Thursday 19 July 2018

Singapore Savings Bonds As Part Of Emergency Funds?

Singapore Savings Bonds As Part Of Emergency Funds? This is a question which I have been pondering recently.

I am sure those who follow financial blogs would have heard of Singapore Saving Bonds (SSB).

For those who are not aware of SSB, it is essentially a form of Singapore Government Securities (SGS) that is available for subscription by individuals. The aim of SSB is to provide individuals with a safe and flexible way to save for the long term. If you hold your Savings Bond for the full 10 years, the average return per year on your investment will match the returns of a 10-year SGS at the point of your investment. In the last 10 years, the 10-year SGS yield has generally been between 2% to 3%.

When SSB was launched in 2015, I did not bother to subscribe to it due to the following reasons: 
   1) The first year interest rate of 0.93% was lower than CIMB’s Fast Saver Account, which                        provides 1% interest. Also, the CIMB account allows me to withdraw my money immediately. 
   2) If I require more interest and want my funds to be locked up for a 1 year period, I would rather           go for fixed deposits (FD). Back then UOB’s fixed deposit interest rate was 1.6% for a period of         13 months. SSB’s average interest rate over the first three years was only 1.32% then.
      - Based on investment amount of $3,000
      - Calculations exclude SSB application fee of $2 and/or redemption fee of $2.

In recent months, SSB’s interest rate for the first few years have increased. This changes the context entirely. The SSB interest rate for the first year is now higher than most FD. If you are intending to park your money in FD, it is time to consider SSB. This is the reason why the SSB has been oversubscribed in recent months and has to be allocated.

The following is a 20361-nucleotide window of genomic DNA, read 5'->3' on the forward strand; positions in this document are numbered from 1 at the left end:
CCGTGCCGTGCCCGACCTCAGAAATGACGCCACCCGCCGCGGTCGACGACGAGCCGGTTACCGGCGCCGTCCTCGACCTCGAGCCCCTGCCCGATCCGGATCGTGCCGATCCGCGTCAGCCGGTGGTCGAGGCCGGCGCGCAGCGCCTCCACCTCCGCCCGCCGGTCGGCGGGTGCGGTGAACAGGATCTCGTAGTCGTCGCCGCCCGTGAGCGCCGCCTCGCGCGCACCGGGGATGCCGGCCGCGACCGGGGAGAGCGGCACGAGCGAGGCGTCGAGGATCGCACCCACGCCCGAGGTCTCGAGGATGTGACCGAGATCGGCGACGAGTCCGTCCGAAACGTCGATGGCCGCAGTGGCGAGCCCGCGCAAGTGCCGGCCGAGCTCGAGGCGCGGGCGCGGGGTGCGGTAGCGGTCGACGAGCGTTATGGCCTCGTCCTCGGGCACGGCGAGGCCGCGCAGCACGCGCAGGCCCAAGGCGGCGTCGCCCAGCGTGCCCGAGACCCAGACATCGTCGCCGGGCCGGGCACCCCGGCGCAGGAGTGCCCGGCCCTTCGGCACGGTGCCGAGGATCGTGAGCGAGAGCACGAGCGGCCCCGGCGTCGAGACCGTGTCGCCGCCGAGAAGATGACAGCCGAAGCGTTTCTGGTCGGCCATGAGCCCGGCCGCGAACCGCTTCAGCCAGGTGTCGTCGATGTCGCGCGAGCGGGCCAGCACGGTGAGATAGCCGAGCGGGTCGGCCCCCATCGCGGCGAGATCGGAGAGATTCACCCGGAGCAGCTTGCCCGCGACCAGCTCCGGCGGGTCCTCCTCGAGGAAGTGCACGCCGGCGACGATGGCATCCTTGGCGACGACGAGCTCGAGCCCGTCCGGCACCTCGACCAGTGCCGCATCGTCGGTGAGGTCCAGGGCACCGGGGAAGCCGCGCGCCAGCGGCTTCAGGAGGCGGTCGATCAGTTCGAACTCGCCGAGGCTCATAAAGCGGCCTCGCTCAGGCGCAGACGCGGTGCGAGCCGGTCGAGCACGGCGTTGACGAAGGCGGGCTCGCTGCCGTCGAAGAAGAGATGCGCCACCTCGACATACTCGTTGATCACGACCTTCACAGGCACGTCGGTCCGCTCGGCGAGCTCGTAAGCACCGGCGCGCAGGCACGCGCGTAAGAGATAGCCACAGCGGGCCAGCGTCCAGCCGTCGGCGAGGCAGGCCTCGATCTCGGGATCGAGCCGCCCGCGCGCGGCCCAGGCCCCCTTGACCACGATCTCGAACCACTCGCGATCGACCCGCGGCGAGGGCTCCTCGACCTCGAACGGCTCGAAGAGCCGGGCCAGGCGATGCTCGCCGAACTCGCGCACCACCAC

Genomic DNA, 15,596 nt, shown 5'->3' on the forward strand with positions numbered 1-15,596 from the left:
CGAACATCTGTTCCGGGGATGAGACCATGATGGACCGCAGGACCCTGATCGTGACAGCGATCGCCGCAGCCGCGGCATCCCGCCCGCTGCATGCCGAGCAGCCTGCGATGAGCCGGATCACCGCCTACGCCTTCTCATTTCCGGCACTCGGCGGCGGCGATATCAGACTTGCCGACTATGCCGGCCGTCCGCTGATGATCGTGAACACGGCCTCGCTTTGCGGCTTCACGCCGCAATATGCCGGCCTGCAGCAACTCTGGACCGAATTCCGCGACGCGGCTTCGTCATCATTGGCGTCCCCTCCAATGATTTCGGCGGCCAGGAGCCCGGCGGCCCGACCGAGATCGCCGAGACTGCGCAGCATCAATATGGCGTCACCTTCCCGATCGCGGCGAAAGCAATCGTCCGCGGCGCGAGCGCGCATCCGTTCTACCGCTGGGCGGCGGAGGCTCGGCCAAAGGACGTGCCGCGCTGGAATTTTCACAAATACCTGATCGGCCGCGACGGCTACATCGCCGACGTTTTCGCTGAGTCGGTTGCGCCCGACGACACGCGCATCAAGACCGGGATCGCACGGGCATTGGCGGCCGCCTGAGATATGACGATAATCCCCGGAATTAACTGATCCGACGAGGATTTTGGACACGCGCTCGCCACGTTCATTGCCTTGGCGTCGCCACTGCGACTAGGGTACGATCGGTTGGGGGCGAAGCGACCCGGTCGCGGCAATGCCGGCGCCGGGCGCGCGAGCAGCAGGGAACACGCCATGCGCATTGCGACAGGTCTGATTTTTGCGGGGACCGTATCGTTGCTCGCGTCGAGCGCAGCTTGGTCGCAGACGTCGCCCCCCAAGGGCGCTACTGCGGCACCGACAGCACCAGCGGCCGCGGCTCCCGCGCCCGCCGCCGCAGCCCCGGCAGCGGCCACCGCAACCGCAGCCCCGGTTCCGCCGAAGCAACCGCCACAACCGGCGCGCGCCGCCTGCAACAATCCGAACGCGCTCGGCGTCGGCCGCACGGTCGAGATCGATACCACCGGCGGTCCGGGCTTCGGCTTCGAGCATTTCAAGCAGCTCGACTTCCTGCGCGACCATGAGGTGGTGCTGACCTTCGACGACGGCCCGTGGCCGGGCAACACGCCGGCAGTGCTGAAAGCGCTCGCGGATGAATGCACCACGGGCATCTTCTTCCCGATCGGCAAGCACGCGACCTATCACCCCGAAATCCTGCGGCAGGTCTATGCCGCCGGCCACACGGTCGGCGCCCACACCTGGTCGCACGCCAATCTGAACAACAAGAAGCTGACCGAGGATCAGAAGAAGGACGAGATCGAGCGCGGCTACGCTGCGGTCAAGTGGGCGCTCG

As illustrated in the above table, the difference between the interest amount in the first 3 years when SSB was first launched and in 2017 compared to 2018 is huge. It is nearly a $70 difference! 

So should we park part of our emergency funds in SSB? 

Emergency funds are always used in an emergency which you can never predict. As such, it has to be readily available within a short period of time. Most people do not park such funds in stocks or FD because you may have to sell the stock at a loss or draw out your FD without interest. 

The wonders of SSB is that 
   1) it allows early redemption monthly, in multiples of $500 with no penalty. 
   2) accrued interest will be paid! In layman terms, accrued interest is the interest that you have               earned on your SSB since the last interest payment was made.

With that it is quite clear to me that I will be parking part of my family's emergency funds into SSB. As interest rate is likely to continue going up, it would be more feasible buying SSB over a 12 months period. While means splitting up the funds into 6 to 12 amounts and buying SSB each month instead of putting in a lump sum amount.

You may ask, why not park all emergency funds in SSB?

Well, SSB redemption application closes at 9pm on the 4th last business day of the month. Redemption proceeds will be paid by the end of the 2nd business day of the following month. So technically, you need at least 6 business days to cash out your funds. If you really need the funds immediately, within a couple of days, it is not feasible.

Is SSB safe?

SSB is fully backed by the Singapore Government. You can get your investment amount back in full - no capital losses any time. If this is not a safe investment tool, I do not know what is. In the extremely rare scenario, the government defaults, then Singapore's future would have already been jeopardised. By then, we would be facing high unemployment, MNCs would have pulled out from Singapore and local stocks sky dive down.

What are your thoughts?


  1. If i am not wrong, recently foreigmers and PR are also allow to buy SSB, not just Singaporeans when i first started out. Please verify this.

    1. Hi Henry,

      The requirement is an individual above 18 years old with CDP account. So you need just to meet these 2 criteria.

      If you have a specific query, you will need to contact SSB directly.

  2. Hi MIM,

    Yes, I agree with you - as a part. Nice to see your thoughts on SSB. Altho SSB is pretty liquid, it is not as liquid as dollars in the bank.

    Having that said, an emergency funds should be there when something demands an unexpected sum of money. Those who park their emergency funds in SSB should always consider that minimally there is a 6 working days processing period for the withdrawal.

    Not forgetting those that withdraw at the start of the month after the redemption pay out date. Those might have to wait for 20+ working days!!

    1. Hi Sleepdevil,

      yes, exactly. This is my why I only parking part of it and not all.